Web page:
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Ming Hsieh Department Team Building "Synthetic Brain" Using Carbon Nanotubes

"This is a big departure from previous synthetic brain projects ... which used conventional multiprocessors"

January 28, 2009 —

Nanocarbon modeling may be the next step toward emulating human brain function. That’s the focus of USC electrical engineering professor Alice Parker’s “synthetic cortex” study, featured this week by the National Science Foundation, which funded the three-year study.

EE Professor Alice Parker (left seated) discusses animation of a synaptic connector with graduate students Chih-Chieh Hsu (center standing) and Jonathan Joshi (right foreground).    

Parker and co-principal investigator Chongwu Zhou, both of the USC Viterbi School’s Ming Hsieh Department of Electrical Engineering, have teamed up on the “BioRC (Biomimetic Real Time Cortex) Project,” a goal of which is to create nanocarbon brain neurons that can talk to each other. The research team includes Viterbi School electrical engineering graduate students Jonathan Joshi, Chih-Chieh Hsu, Adi Azar, Matthew Walker, Ko-Chung Tseng, Ben Raskob, Chuan Wang, Yoon Sik Cho, Changsoo Jeong and Jason Mahvash.

The team is studying the behavior of cortical neurons, what makes them fire and send signals through synaptic connectors to other neurons in the human cortex, as well as neurons' "plasticity," or ability to learn and remember.

Each time a neuron fires, it sends an electro-chemical spark through thousands of other neurons at speeds of up to 200 miles per hour. But with approximately 100 billion neurons in the human cortex, and approximately 60 trillion synaptic connections, the brain is massively interconnected, Parker says. That makes the task of unraveling a neuron’s electrical circuitry quite complicated.

“The brain is kind of like a biochemical factory, operating in a sphere that you can’t stretch out on integrated circuits and circuit boards in order to emulate all of its electrical activity,” Parker says.  “The connectivity is too great and too many delays are introduced. We had to turn to nanotechnology to build something three dimensionally, so that eventually we'll be able to emulate how the neurons fire and activate others along a specific path within that sphere.”

“This is a big departure from some previous synthetic brain projects, which attempted to emulate neural behavior with electrical signals using conventional multiprocessors,” says Joshi, who has engineered the circuit design for artificial synapses that learn. “Nanocarbon modeling solves problems such as the sheer physical size of building a synthetic cortex and the cost of expensive electronics to power it, since the brain never shuts off."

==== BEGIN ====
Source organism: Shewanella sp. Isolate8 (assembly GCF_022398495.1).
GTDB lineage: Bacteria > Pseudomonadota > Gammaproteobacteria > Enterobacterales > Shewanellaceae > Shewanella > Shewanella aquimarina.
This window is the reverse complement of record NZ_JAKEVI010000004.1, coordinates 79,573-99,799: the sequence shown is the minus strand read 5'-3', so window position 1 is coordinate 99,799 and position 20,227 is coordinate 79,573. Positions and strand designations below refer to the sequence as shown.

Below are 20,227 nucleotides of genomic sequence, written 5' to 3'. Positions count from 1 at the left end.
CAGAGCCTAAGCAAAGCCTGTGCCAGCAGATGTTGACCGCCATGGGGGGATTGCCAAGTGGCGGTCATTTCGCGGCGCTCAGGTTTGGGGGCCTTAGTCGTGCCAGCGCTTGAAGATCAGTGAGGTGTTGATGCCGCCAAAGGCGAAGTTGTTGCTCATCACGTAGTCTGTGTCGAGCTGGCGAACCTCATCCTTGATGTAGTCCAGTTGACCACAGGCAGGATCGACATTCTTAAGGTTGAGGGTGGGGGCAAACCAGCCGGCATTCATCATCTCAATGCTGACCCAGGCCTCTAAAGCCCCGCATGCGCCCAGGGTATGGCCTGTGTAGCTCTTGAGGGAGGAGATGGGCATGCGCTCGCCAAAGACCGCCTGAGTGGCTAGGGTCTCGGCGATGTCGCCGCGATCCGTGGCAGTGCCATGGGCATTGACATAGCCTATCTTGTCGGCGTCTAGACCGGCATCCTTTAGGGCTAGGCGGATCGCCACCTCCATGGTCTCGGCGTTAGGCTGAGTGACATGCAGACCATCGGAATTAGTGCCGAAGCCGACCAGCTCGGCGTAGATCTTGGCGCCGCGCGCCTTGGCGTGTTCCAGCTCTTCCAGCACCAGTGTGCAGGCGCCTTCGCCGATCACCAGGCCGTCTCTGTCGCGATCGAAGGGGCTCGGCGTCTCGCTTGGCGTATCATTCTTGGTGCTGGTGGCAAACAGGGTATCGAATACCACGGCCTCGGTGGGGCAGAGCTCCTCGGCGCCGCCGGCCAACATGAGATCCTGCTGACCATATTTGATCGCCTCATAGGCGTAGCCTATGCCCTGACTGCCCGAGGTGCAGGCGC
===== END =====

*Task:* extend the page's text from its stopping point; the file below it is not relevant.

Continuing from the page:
In fact, until quite recently, Parker adds, the size and cost of available electronics made construction of complex brain-like structures totally impractical.

The team has already designed and simulated the transistor circuits for a single synapse, and a CMOS chip that will be used to validate the concepts is about to be fabricated, says Hsu, a senior member of the team and Ph.D. student in electrical engineering.  Now it’s time to connect the structure to another synapse and study neural interconnectivity. By the end of the semester, she hopes to have “several synthetic neurons talking to each other.”

Ultimately, the researchers hope to answer one question: Will science ever be able to construct an artificial brain of reasonable size and cost that exhibits almost real-time behavior?

NSF image: Synthetic brain. An animated artist's conception of a carbon nanotube synapse. The orange nanotubes are PMOS transistors and the green nanotubes are NMOS transistors. The red features are metallic interconnections and transistor gates, and the blue features are metallic interconnections.
“We really don’t know if we can yet, despite all of the press that you’ve seen claiming how close we are to that,” Parker says.  “The human cortex is massively interconnected and the connections are always changing. That’s always been one of the biggest hurdles in trying to simulate neural functioning. But as technologies become smaller and less expensive, there is a possibility of constructing neural structures on the scale of the human brain.”

 A lot is riding on it, she adds. Autonomous vehicle navigation, identity determination, robotic manufacturing, and medical diagnostics are all engineering challenges that could benefit from technological solutions that involve artificial neural structures.

And in medicine, the stakes are even higher.

“Researchers have already built experimental cochlear implants that are able to restore some hearing in the deaf and new vision systems that can restore some sight to the blind, but what we’re working on now is what you’ll see 30 years in the future,” Parker says. “This is work that could revolutionize neural prosthetics, for one thing, and give us some pretty amazing biomimetic devices.”

 For more information about the “BioRC Project,” visit Parker's departmental web site. The project also involves collaboration with Kang Wang, Alex Khitun and Mary Eshaghian-Wilner at UCLA, and Philip Wong and Jie Deng (now at IBM) at Stanford University, as well as neuroscience faculty at USC.